EghtesadOnline: Iran and the Eurasian Economic Union have traded $2.11 billion worth of goods since Oct. 27, 2019, when the preferential trade agreement between the two sides came into effect, according to the spokesman of the Islamic Republic of Iran Customs Administration.
EghtesadOnline: Tehran is not satisfied with the snail’s pace of transactions via the oft-publicized Iran-EU trade channel, said Gholamreza Ansari, deputy foreign minister for economic affairs.
EghtesadOnline: Iran and the Eurasian Economic Union have traded a total of 5.1 million tons of goods worth $1.78 billion from Oct. 27, 2019, when a preferential trade agreement between the two sides came into effect on April 24, 2020.
EghtesadOnline: Trade between Iran and EU member states during January-February stood at €787.66 million to register a 9.17% increase compared with the similar period of 2019, latest data provided by the European Statistical Office show.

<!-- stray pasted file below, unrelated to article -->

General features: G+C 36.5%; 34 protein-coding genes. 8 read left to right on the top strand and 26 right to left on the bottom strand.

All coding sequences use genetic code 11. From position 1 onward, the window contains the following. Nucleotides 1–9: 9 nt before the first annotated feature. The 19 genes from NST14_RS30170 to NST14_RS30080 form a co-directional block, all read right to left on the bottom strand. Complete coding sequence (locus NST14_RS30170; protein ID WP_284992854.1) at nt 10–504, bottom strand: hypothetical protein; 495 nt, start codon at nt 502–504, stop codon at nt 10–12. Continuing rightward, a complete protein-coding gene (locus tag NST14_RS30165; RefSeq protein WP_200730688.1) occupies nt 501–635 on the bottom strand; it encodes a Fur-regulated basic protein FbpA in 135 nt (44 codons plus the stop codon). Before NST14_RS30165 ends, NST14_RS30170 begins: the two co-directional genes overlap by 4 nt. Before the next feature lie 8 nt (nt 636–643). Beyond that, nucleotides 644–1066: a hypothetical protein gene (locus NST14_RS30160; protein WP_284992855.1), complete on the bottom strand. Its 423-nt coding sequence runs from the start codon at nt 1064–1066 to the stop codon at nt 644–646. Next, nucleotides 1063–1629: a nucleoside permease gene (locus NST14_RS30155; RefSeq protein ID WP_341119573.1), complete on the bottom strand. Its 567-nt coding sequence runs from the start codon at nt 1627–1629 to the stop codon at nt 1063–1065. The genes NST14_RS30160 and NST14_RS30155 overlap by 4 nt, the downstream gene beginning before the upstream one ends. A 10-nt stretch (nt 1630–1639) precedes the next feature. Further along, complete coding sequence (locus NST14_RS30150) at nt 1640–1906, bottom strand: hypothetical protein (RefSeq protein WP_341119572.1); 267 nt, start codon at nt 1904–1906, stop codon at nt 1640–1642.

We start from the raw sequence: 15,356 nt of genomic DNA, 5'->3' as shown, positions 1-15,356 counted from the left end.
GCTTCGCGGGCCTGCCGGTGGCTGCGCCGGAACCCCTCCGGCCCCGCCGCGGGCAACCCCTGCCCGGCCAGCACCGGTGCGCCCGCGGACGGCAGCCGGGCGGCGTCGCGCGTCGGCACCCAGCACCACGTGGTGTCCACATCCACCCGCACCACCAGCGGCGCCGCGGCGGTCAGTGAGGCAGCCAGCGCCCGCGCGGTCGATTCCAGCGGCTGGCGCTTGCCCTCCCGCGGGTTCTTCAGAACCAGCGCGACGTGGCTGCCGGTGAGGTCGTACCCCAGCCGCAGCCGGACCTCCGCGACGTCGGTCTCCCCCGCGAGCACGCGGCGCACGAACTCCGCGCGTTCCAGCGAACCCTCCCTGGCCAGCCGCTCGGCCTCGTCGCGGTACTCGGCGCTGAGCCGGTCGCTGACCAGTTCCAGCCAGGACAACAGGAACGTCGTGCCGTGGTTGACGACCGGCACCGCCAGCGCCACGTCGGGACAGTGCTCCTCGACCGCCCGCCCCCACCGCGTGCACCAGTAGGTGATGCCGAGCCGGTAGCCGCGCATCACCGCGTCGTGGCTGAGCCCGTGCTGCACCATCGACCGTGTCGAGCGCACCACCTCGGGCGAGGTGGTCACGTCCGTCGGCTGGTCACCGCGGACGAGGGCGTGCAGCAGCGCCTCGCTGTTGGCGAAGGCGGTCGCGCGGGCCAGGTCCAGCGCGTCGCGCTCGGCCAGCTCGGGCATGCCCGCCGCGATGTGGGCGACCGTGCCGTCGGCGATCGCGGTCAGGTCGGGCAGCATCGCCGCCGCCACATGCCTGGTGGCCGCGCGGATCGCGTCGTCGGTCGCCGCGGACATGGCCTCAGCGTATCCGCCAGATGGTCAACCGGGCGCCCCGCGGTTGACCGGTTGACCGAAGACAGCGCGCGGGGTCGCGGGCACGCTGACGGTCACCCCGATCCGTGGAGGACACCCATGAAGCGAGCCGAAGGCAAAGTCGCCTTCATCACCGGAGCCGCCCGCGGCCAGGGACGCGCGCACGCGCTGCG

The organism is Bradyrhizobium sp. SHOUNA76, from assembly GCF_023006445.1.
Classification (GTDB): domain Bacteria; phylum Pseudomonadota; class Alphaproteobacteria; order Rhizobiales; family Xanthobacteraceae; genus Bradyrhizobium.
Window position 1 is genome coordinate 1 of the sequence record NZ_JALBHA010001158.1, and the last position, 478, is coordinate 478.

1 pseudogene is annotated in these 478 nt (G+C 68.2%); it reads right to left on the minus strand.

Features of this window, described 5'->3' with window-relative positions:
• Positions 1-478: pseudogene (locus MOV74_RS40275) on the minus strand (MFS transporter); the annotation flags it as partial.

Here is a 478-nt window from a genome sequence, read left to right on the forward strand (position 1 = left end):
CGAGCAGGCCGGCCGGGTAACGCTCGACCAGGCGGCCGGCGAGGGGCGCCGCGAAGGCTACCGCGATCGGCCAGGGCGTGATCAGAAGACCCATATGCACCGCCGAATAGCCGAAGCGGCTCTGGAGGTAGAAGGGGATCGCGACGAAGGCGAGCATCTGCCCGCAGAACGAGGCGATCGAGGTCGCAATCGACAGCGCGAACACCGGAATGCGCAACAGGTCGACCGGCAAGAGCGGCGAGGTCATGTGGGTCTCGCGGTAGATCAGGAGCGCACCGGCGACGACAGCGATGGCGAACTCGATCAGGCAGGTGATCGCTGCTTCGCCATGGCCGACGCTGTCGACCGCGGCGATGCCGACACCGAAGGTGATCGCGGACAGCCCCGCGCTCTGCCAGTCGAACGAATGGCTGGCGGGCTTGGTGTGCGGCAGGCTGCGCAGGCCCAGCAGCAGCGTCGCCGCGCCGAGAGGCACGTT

EghtesadOnline: Iran’s payment settlement network, Shaparak, processed 2.2 billion transactions during the month to January 20, down 2.24% in volume compared to the earlier month.
EghtesadOnline: The government wants to bring under closer scrutiny transactions above 50 billion rials ($375,000) conducted inside the country, head of Iranian National Tax Administration said.
EghtesadOnline: President Hassan Rouhani called for appropriate action on the part of all authorities to prevent a break-off in Iran's banking relations with the world, stressing that this is an issue of national interest.
EghtesadOnline: More than 3.7 billion transactions were processed via automated teller machines in the first eight months of the current fiscal year that ends in March.
EghtesadOnline: The nationwide payment settlement network, known as Shaparak, processed more than 2.25 billion payments worth 2,790.8 trillion rials ($20.98 billion based on open market currency rates in Tehran) in the last calendar month to December 21.
EghtesadOnline: Sincere stakeholders, in the anti-FATF camp in Tehran, say now is not the time to embrace the Financial Action Task Force rules. Their argument is premised on the reality that the country is saddled with tough US sanctions and that the limited foreign trade and transactions would be jeopardized by the watchdog’s oversight.